[RN C] documented her immediate actions following a request from CA [Ms E] to attend [Mrs A] in the dining room. Her second statement includes rationale for her decision making regarding her sequence of actions that day. Her sequence of observations and actions were as follows:

  1. Observation of [Mrs A] as slightly slumped in chair with CA [Ms D] standing by her side. In her statement [RN C] documents the first responder was ‘standing, leaning over her ([Mrs A]) but was not administering any treatment’.
  2. Instructing [an enrolled nurse] to ring for emergency assistance and inform the emergency call receiver that a resident was choking.
  3. Assessment was described as follows ‘I found her to be totally unresponsive.’ [RN C] documents she called [Mrs A’s] name 3 times. She went on to record she observed [Mrs A’s] face, tongue and lips were cyanosed, and her eyes wide open, pupils flicking from side to side. She was making audible gurgling sounds.
  4. [RN C] then proceeded to attempt to identify the obstruction ‘I attempted to look in her mouth’.

       This was unsuccessful due to [Mrs A’s] position and level of consciousness.

  1. [RN C] documented ‘There were no signs of breathing and I could not feel a radial pulse.’ During this time [Mrs A] remained in the dining room and in her chair.
  2. [RN C] documented her attempts to deliver back blows whilst noting [Mrs A] was ‘unconscious’. ‘I immediately commenced back slaps.’ ‘As I was administering back slaps I needed to hold [Mrs A’s] torso to stop her from falling forward because she was not conscious.’ ‘I placed my elbow in front of her shoulder and put my hand on her other shoulder and put my forearm under her chin to hold her head up.’
  3. [RN C] went on to document that she delivered 4 back slaps with no effect.
  4. Following administering 4 back slaps, [RN C] recorded [Mrs A] experienced jerky, involuntary movements of her shoulders. She remained ‘unresponsive’ at this time. Her body then began to ‘slouch down in the chair’.
  5. [RN C] described her next actions by recording she stood in front of [Mrs A’s] chair and pushed the chair 8 meters to the entrance of the dining room. She estimated this took 15 to 30 seconds.
  6. At the dining room door, she recorded she observed [Mrs A] having a ‘full body convulsion’ following which [Mrs A] ‘went completely flaccid, slipped further down her chair and her skin changed colour to pale grey. Her head dropped forward.’ [RN C] reported she could not feel a carotid or radial pulse at this time.
  7. [RN C] documents she called for another CA. Another RN had arrived. They helped [RN C] move [Mrs A] a ‘short distance where there was more room’ and lowered her to the floor. ‘She ([Mrs A]) was showing no signs of life.’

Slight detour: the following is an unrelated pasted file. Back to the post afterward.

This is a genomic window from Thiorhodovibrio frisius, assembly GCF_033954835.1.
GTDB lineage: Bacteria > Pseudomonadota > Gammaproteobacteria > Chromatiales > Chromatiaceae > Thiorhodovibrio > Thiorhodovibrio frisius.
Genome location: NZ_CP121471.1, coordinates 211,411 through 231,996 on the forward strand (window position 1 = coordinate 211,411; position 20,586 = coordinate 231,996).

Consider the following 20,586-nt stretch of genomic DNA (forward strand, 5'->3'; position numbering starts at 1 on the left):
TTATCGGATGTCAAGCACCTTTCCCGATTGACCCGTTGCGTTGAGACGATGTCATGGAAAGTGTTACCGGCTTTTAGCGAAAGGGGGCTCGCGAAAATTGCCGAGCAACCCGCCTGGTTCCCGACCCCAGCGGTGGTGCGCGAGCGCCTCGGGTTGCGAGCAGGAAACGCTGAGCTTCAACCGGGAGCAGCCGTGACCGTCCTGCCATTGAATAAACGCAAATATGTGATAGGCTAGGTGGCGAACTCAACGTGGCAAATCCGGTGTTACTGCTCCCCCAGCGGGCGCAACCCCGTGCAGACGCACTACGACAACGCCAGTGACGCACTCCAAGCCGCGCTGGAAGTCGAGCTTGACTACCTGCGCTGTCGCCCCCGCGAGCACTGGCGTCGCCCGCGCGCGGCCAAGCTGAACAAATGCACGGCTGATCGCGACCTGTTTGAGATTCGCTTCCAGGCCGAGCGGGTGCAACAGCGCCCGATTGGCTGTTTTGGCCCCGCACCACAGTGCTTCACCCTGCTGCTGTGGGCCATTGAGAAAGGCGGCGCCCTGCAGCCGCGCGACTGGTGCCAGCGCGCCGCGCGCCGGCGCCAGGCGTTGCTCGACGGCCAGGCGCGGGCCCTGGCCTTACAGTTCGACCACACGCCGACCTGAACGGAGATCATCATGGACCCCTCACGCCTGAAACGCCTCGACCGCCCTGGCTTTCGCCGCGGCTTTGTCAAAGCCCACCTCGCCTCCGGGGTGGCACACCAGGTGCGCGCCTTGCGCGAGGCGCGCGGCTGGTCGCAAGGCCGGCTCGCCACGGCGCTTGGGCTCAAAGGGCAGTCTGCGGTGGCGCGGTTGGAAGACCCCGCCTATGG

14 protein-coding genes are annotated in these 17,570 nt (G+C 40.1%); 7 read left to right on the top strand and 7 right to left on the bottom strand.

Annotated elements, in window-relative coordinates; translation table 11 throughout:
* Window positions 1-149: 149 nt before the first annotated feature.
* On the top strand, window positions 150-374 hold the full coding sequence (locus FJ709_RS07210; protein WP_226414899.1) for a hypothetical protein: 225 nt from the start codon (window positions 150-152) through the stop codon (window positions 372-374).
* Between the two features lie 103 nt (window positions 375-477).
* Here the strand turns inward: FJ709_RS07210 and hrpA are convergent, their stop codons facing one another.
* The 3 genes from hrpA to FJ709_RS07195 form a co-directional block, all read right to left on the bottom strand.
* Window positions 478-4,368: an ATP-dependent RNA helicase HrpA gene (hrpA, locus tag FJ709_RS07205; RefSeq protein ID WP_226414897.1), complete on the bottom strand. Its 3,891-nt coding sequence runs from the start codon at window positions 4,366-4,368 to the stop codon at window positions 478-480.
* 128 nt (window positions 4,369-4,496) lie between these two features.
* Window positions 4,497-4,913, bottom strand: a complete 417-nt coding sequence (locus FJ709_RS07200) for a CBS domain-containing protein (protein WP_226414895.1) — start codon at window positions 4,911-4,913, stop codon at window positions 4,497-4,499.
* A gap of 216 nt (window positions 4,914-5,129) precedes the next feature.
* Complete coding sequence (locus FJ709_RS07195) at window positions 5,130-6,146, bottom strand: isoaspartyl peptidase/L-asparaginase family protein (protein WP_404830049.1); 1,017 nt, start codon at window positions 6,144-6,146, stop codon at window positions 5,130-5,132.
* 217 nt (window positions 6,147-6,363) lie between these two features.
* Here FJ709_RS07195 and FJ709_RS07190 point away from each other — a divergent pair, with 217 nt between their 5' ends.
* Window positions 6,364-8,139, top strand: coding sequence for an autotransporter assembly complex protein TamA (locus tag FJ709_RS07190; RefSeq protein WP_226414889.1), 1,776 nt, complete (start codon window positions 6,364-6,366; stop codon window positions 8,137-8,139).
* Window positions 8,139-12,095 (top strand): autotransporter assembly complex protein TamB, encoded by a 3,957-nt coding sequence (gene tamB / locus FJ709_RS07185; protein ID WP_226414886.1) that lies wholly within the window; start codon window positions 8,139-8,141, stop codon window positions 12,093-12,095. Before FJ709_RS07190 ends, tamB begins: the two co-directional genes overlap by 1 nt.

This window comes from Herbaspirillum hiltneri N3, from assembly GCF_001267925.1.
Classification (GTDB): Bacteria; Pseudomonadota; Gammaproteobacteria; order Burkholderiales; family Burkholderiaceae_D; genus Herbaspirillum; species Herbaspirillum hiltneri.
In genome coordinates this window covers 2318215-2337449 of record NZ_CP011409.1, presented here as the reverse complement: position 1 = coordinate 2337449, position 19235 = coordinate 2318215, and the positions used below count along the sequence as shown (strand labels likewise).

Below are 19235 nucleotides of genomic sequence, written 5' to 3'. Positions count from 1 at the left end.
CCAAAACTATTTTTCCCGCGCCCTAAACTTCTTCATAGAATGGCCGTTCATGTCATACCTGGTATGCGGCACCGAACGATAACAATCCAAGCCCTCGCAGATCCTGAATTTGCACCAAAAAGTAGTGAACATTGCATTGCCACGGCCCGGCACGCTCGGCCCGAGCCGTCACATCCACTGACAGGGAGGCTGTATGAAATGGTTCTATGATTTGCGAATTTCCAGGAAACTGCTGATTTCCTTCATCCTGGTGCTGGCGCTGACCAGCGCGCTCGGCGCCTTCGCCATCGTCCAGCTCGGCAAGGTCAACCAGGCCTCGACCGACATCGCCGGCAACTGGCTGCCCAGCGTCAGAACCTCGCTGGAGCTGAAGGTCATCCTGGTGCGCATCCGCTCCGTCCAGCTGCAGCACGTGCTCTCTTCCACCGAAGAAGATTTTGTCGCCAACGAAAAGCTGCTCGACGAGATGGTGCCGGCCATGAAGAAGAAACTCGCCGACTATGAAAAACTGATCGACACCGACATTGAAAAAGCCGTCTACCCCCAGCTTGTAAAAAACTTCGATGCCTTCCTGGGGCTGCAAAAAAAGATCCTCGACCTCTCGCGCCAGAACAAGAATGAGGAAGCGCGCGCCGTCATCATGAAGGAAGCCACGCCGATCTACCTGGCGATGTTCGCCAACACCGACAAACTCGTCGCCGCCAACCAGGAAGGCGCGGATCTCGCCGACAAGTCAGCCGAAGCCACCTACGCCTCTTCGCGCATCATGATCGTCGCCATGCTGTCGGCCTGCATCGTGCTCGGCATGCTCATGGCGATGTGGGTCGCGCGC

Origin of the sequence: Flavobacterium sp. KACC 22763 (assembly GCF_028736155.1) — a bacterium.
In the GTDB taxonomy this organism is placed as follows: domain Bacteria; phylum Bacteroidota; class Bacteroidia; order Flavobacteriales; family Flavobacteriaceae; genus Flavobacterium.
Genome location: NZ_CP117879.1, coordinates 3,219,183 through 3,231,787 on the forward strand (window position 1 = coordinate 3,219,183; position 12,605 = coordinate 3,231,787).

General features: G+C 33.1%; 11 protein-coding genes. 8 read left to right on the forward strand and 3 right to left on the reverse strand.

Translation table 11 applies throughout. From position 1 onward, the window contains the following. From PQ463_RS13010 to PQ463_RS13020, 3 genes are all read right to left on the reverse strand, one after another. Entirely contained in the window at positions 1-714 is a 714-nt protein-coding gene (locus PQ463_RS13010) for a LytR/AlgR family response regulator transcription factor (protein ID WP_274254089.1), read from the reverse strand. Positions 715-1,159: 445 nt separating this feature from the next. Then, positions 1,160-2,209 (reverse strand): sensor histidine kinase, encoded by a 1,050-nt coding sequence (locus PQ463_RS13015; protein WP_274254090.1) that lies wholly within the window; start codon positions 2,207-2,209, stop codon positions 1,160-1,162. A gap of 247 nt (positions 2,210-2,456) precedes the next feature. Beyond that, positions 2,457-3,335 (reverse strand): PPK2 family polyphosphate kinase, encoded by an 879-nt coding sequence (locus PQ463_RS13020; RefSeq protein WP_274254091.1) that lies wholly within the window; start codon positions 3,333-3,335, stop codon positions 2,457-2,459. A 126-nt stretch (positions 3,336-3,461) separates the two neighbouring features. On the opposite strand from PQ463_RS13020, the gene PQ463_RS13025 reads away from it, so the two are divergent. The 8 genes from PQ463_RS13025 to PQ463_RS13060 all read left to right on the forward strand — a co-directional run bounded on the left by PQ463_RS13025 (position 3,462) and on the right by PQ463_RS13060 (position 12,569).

8. [RN C] documented that her assessment of the situation continued when she and the other RN again ‘checked for pulse, checked for signs of breathing, checked the oral cavity for a foreign body’ at which stage [RN C] recorded the ambulance arrived and paramedics took over care of [Mrs A].

Earlier advice to the Commissioner’s office included the following statement:

‘[The trainer’s] CPR course description records dated 2017 include a sequence of actions prescribed to effect the most positive outcome for a choking adult.

In this instance [RN C], although attending swiftly at the request of another staff member and with the best of intentions described in her statement, deviated from the prescribed course of action provided through the [trainer’s] training programme.

[RN C] and the first responder were both trained to deliver emergency support to residents. This included adult choking.’

During the sequence of events described by [RN C] in her second more detailed statement several assessments and observations were made and actions taken. At 4 separate points in the sequence of events described and documented by [RN C], it is noted that [Mrs A] was observed as unresponsive or unconscious (points 3, 6, 8 and 11). Information provided to [RN C] and [Ms D] during CPR training identifies the course of action required following identification of a person suspected of choking and following observation of loss of consciousness. This includes commencing CPR. It is thought that chest compressions can support dislodging an airway obstruction if not relieved earlier by back slaps and or chest thrusts prior to loss of consciousness. For this reason, it is considered important to commence CPR as prescribed as soon as loss of consciousness occurs.